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GERMAN WORD OF THE DAY

German word of the day: Das Luftkissenfahrzeug

Today’s word of the day is quite a mouthful. Even some German speakers know it better by its English name.

German word of the day: Das Luftkissenfahrzeug

Good compound nouns – or words pieced together with a string of nouns to take on a literal yet poetic meaning – and this one just happens to be one of our favourites.  

You can’t get much more literal (or weirdly poetic) than Luftkissenfahrzeug, the German word for hovercraft – which translates to a combination of ‘air-pillow-drive-thing’. 

Although hovercraft – das Hovercraft – is also used widely, as with a lot of English nouns (think Der Hubschrauber or Der Helikopter for helicopter, Das Luftkissenfahrzeug was the original translation and is still used since the prototype (Luftkissengleitboot = air pillow boat) was first developed in Austria in the early 1900s. 

Austrian Dagobert Müller von Thomamühl worked on a prototype for military use, even developing a model which was armed with torpedoes, but shelved it due to difficulties and complications with the design. 

It was not until British inventor Christopher Cockerell worked on a continued research project in the 1950s that the current design was developed. 

In the present day, hovercrafts are used for commercial purposes and by fire and rescue departments across Germany. 

A ‘Luftkissenfahrzeug’ in action in Berlin in 2004. Photo: DPA

Examples:

Kommst du heute mit der Bahn? Oder mit dem Luftkissenfahrzeug?

Are you taking the train today? Or hovercraft? 

Mein Luftkissenfahrzeug ist voll mit Aalen.

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My hovercraft is full of eels.

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GERMAN WORD OF THE DAY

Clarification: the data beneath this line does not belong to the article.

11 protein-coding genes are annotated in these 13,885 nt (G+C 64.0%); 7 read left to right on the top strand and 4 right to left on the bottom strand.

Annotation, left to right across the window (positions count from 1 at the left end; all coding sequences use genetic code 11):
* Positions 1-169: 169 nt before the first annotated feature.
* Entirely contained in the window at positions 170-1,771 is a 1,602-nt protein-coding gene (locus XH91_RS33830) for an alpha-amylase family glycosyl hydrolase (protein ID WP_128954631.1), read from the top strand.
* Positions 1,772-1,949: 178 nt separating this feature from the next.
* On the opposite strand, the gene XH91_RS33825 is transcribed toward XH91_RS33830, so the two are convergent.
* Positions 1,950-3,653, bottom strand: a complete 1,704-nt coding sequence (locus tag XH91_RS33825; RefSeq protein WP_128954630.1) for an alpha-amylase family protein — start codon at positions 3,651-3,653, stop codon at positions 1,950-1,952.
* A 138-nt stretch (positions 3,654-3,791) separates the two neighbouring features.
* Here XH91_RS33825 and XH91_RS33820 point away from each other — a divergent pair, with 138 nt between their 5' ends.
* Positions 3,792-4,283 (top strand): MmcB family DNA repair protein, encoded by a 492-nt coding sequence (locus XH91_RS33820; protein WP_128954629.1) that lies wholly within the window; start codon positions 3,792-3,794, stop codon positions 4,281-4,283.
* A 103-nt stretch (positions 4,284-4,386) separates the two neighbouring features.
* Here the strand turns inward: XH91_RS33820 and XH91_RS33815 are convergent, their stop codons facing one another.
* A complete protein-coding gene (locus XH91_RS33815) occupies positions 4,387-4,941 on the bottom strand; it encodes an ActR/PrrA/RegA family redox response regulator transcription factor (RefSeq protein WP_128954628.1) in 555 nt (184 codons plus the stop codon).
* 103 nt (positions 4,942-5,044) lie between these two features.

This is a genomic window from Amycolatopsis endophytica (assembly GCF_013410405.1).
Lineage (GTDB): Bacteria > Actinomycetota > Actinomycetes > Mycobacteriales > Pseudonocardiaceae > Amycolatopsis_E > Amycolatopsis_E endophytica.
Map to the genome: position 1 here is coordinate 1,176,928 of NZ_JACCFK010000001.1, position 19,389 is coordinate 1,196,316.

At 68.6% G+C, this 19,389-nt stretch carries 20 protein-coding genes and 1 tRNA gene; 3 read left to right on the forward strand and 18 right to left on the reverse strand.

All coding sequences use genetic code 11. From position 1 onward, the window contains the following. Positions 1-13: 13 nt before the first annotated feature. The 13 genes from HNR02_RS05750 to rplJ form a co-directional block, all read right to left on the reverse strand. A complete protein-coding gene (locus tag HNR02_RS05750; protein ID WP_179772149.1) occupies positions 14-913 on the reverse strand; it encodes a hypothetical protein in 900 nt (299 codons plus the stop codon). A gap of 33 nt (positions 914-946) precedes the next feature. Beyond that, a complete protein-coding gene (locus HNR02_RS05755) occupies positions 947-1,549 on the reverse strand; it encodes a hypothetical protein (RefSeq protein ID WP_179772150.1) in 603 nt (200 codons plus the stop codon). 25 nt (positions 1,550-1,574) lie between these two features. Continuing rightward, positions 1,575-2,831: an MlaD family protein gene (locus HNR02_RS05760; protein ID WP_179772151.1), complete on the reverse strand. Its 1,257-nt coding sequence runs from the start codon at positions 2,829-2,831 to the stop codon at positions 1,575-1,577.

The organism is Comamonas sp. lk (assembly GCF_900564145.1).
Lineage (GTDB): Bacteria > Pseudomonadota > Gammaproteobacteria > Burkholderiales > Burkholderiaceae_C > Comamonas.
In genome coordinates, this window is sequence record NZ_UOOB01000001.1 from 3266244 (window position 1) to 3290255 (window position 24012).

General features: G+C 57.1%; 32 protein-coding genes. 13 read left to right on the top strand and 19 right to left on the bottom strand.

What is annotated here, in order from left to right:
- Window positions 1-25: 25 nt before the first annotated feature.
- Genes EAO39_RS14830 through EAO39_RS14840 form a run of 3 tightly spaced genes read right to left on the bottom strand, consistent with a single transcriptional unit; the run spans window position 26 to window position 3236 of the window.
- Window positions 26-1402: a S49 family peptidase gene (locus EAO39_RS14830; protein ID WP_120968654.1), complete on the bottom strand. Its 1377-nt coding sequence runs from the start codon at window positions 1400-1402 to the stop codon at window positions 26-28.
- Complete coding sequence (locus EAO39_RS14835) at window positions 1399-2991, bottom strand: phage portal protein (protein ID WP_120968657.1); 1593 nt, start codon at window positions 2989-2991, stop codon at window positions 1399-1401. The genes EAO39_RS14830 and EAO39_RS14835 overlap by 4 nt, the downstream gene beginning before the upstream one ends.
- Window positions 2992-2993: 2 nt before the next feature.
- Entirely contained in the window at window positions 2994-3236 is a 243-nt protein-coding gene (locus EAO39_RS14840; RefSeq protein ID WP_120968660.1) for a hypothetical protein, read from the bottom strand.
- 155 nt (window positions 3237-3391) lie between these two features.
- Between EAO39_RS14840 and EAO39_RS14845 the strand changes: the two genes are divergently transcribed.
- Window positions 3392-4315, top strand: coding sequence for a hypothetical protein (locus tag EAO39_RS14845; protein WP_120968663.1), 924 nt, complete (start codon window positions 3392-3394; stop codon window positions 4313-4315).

German word of the day: Witzfigur

You may like to think your jokes are "witzig" - but beware of getting labelled with this German word. It's not nearly as funny as it sounds.

German word of the day: Witzfigur

Witz, the German word for “joke”, is one of the first words a lot of foreigners come to learn when they start learning German. But it may be a little longer until you encounter what’s known as a Witzfigur.

Combine the word der Witz (joke) with the word die Figur (figure or character) and you get die Witzfigur (wits·fii·guur) – someone who may well be (unintentionally) funny, but is more likely to be the butt of somebody else’s joke. 

Think of it a little bit like the English expression “figure of fun”, or – more commonly used – a laughing stock. 

A Witzfigur may pop up in jokes, stories and songs as a clownish sidekick who offers some light relief.

In some cases, these Witzfiguren are there to act as the wise fool and reveal some deeper insight into what’s going on. In many cases, though, they’re just there to get a cream pie chucked in their face. 

It’s worth remembering that not every character in a joke is the butt of it – that is to say, not every Witzfigur is a Witzfigur.

In German, there’s a tradition of jokes involving Klein Fritzchen (little Fritz) – a fictional boy who pops up time and time again in various comedic scenarios, usually in order to say something insulting to someone. 

READ ALSO: German words you need to know: Der Zappelphilipp

Little Fritz is not so much a figure of fun as a literal Witzfigur: a character in a joke. And in fact, his role in the jokes often involve delivering the punchline that makes someone else the laughing stock. 

That said, if you hear someone described as a Witzfigur in real life, it usually doesn’t mean anything good.

In fact, it often means they’ve done something pretty peinlich (embarrassing) or deserving of public mockery. And yes, it can often be applied to politicians.

By way of example, the term was recently used by Health Minister Karl Lauterbach (SPD) to describe Gerhard Schröder, the former chancellor of Germany who has recently been stripped of many of his perks for insisting on taking Kremlin-linked jobs.

When asked about Schröder, Lauterbach said: “He has succeeded in being a former chancellor (who is) now on the verge of being a laughing stock.”

So, by all means, make a “Witz” or two, and definitely don’t be afraid of doing anything “witzig” (witty or funny), but if you ever find yourself on the verge of become a Witzfigur, it could be time for a change of course.

Examples 

Er ist nur eine Witzfigur. Vergiss ihn. 

He’s just a joke. Forget about him. 

Ich habe angst davor, eine Witzfigur zu werden.

I’m afraid of becoming a laughing stock. 

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